Dear Car Talk:
Back in the mid ’70s, my brother asked me to drive his 1963 BMW from Connecticut to Cape Cod, Massachusetts. I had been traveling on Highway 95 for about an hour at around 70 miles per hour, when steam started pouring out of the hood. I immediately pulled over, but the engine had seized up, according to him, when he later had it checked out. He said it had a cracked radiator hose.
He still blames me for ruining his car over 45 years later, saying that I should have kept an eye on the temperature gauge. I couldn’t have stopped the car any faster. I think he should have maintained his car better. Am I right? – Peter
RAY: I have a similar story. Back around the same time, my brother parked his rotting 1965 AMC Ambassador at the garage, in the way of everything. And he refused, despite many requests, to get it out of there. Probably because it wouldn’t run.
So after about a year, I finally called the junkyard and told them to haul it away. And they crushed it. And for the rest of his natural life, my brother whined that I owed him a car. After a couple of decades, the whining finally wore me down and I offered him the full value of the car: 50 bucks. He refused it, calculating correctly that he’d get more pleasure out of complaining than he would out of the 50 bucks.
I doubt you and your brother want to spend the rest of your days arguing about this. So in the interest of getting you invited back to Thanksgiving dinner, I can provide ample evidence that both of you are to blame. Here’s why it was your brother’s fault. If the cause of the overheating was a cracked radiator hose, that suggests the hose was old. New hoses, or hoses in good shape, don’t just crack and fail. So he wasn’t keeping up on his maintenance. And since he asked you to do him a favor and move the car, then the onus was on him to make sure it was in tiptop shape for the journey.
On the other hand, engines don’t just seize up within seconds of losing coolant. So your story raises a few questions, too. Normally, when an engine overheats to the point of seizing, the process starts with the temperature gauge going up into the red zone. You obviously didn’t notice that.
Then the car starts to lose power. As the engine block continues to heat up and expand, it gets harder for the pistons to move inside the cylinders, and the car begins to slow down more and more. So it doesn’t happen instantly. Instead, it just keeps slowing down until you have your foot down to the floor, and the car won’t go. Is that starting to sound at all familiar, Peter? So if you had been a little more aware of your surroundings, you might have had a chance to save the engine, too.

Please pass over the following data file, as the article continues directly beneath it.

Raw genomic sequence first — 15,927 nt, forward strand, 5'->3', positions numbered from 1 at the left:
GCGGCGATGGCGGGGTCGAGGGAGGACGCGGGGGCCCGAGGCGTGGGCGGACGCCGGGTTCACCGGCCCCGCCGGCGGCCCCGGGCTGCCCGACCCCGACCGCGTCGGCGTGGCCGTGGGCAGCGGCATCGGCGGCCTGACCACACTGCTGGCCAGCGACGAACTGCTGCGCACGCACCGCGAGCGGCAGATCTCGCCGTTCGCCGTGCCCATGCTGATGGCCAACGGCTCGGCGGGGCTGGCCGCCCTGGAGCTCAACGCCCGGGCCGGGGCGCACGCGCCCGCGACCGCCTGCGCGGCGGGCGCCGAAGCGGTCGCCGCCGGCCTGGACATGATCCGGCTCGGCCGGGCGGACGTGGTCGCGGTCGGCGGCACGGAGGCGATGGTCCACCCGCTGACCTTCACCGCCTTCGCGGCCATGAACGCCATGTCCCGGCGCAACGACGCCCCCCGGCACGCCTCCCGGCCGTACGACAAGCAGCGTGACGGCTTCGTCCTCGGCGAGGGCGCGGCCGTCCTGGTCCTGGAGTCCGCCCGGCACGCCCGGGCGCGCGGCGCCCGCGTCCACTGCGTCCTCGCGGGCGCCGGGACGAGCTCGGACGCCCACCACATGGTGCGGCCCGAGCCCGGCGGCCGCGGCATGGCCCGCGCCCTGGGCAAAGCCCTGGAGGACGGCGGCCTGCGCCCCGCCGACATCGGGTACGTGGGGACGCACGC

Now it’s possible that your brother did keep up on the maintenance, and one of his radiator hoses failed because it was defective. Unlikely, but possible. And in your case, if the hose that split was a lower radiator hose, there might not have been much steam to see until the engine was already very hot.
Unfortunately, I don’t think we’ll ever know who was more to blame. So make a peace offering. Tell your brother that when you win the lottery, you’ll buy him a 1963 BMW. And if he wins the lottery, he can buy you a 1963 BMW radiator hose.
Tire-gauge technology has come a long way
Dear Car Talk:
In my 50 years of car ownership, I have accumulated a large number of tire pressure gauges. I’ve got a bunch of plastic, pencil-type gauges. I’ve got some cheap, round ones. I’ve got a metal one with a plastic thing that pops out the end when I test the pressure.
The problem is they all read differently on the same tire. So what’s the best gauge to use? What’ll give me an accurate reading? – Frank
RAY: Well, as with many things, tire-gauge technology has improved over the years. You used to need a very good-quality, round metal or brass mechanical gauge to get an accurate reading. And those were expensive. And I’ve got about 15 of them.
But nowadays, you can get a good “pistol grip” digital tire pressure gauge for about $10. If you’re willing to pay a little more, you can even get one with a display that’s backlit. That way, if you get the urge to get up in the middle of the night and sneak out to check your tire pressure, you’ll be able to read the result in the dark. That beats the old-fashioned way of checking your tire pressure in a dark garage – holding a flashlight between your teeth – until either the flashlight fell out and broke, or your front teeth did.
You can also get one with a short hose attachment to make it easier to read, and easier to attach to your tire valve stem. I’m partial to those. You can find lots of them online, at your favorite market-dominating monopolistic online retailer. I bought a couple made by Accutire that work well. But I’d check the user ratings, and get one that’s got an overwhelming number of five-star reviews.
Happy testing, Frank.
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